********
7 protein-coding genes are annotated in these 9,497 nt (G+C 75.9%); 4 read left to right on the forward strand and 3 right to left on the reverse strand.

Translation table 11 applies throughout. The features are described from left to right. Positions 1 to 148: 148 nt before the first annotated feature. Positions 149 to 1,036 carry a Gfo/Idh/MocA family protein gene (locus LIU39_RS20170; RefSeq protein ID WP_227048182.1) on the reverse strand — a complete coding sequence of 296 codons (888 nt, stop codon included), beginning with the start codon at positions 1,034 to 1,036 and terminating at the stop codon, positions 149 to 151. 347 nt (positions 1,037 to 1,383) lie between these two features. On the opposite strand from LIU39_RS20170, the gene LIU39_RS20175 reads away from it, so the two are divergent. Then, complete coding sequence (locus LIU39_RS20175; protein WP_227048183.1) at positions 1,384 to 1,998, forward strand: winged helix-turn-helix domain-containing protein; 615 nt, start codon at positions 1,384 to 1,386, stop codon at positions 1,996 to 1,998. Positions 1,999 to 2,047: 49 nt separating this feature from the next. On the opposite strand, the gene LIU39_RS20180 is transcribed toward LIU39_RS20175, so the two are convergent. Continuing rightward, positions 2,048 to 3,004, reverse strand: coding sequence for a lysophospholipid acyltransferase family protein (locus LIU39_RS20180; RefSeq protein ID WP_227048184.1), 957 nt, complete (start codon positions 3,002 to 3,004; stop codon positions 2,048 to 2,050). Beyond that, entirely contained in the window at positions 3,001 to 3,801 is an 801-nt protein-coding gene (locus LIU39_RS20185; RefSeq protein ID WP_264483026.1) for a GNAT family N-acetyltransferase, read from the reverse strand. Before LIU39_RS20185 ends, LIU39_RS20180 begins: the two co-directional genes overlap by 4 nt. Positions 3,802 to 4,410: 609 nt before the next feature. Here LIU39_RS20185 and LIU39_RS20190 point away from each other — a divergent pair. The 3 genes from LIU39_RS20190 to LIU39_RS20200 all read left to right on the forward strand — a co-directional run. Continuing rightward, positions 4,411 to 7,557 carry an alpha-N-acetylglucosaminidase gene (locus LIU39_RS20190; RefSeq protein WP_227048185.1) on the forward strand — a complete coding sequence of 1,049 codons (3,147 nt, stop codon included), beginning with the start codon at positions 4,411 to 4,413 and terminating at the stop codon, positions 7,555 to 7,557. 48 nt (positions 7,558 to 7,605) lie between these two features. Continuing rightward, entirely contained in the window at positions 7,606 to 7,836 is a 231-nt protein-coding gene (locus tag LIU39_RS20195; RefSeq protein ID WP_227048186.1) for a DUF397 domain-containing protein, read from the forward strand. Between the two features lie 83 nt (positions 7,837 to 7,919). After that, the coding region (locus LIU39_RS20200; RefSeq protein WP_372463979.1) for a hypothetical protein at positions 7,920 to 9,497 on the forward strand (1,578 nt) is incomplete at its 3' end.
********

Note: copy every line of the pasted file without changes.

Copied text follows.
7 protein-coding genes are annotated in these 9,497 nt (G+C 75.9%); 4 read left to right on the forward strand and 3 right to left on the reverse strand.

Translation table 11 applies throughout. The features are described from left to right. Positions 1 to 148: 148 nt before the first annotated feature. Positions 149 to 1,036 carry a Gfo/Idh/MocA family protein gene (locus LIU39_RS20170; RefSeq protein ID WP_227048182.1) on the reverse strand — a complete coding sequence of 296 codons (888 nt, stop codon included), beginning with the start codon at positions 1,034 to 1,036 and terminating at the stop codon, positions 149 to 151. 347 nt (positions 1,037 to 1,383) lie between these two features. On the opposite strand from LIU39_RS20170, the gene LIU39_RS20175 reads away from it, so the two are divergent. Then, complete coding sequence (locus LIU39_RS20175; protein WP_227048183.1) at positions 1,384 to 1,998, forward strand: winged helix-turn-helix domain-containing protein; 615 nt, start codon at positions 1,384 to 1,386, stop codon at positions 1,996 to 1,998. Positions 1,999 to 2,047: 49 nt separating this feature from the next. On the opposite strand, the gene LIU39_RS20180 is transcribed toward LIU39_RS20175, so the two are convergent. Continuing rightward, positions 2,048 to 3,004, reverse strand: coding sequence for a lysophospholipid acyltransferase family protein (locus LIU39_RS20180; RefSeq protein ID WP_227048184.1), 957 nt, complete (start codon positions 3,002 to 3,004; stop codon positions 2,048 to 2,050). Beyond that, entirely contained in the window at positions 3,001 to 3,801 is an 801-nt protein-coding gene (locus LIU39_RS20185; RefSeq protein ID WP_264483026.1) for a GNAT family N-acetyltransferase, read from the reverse strand. Before LIU39_RS20185 ends, LIU39_RS20180 begins: the two co-directional genes overlap by 4 nt. Positions 3,802 to 4,410: 609 nt before the next feature. Here LIU39_RS20185 and LIU39_RS20190 point away from each other — a divergent pair. The 3 genes from LIU39_RS20190 to LIU39_RS20200 all read left to right on the forward strand — a co-directional run. Continuing rightward, positions 4,411 to 7,557 carry an alpha-N-acetylglucosaminidase gene (locus LIU39_RS20190; RefSeq protein WP_227048185.1) on the forward strand — a complete coding sequence of 1,049 codons (3,147 nt, stop codon included), beginning with the start codon at positions 4,411 to 4,413 and terminating at the stop codon, positions 7,555 to 7,557. 48 nt (positions 7,558 to 7,605) lie between these two features. Continuing rightward, entirely contained in the window at positions 7,606 to 7,836 is a 231-nt protein-coding gene (locus tag LIU39_RS20195; RefSeq protein ID WP_227048186.1) for a DUF397 domain-containing protein, read from the forward strand. Between the two features lie 83 nt (positions 7,837 to 7,919). After that, the coding region (locus LIU39_RS20200; RefSeq protein WP_372463979.1) for a hypothetical protein at positions 7,920 to 9,497 on the forward strand (1,578 nt) is incomplete at its 3' end.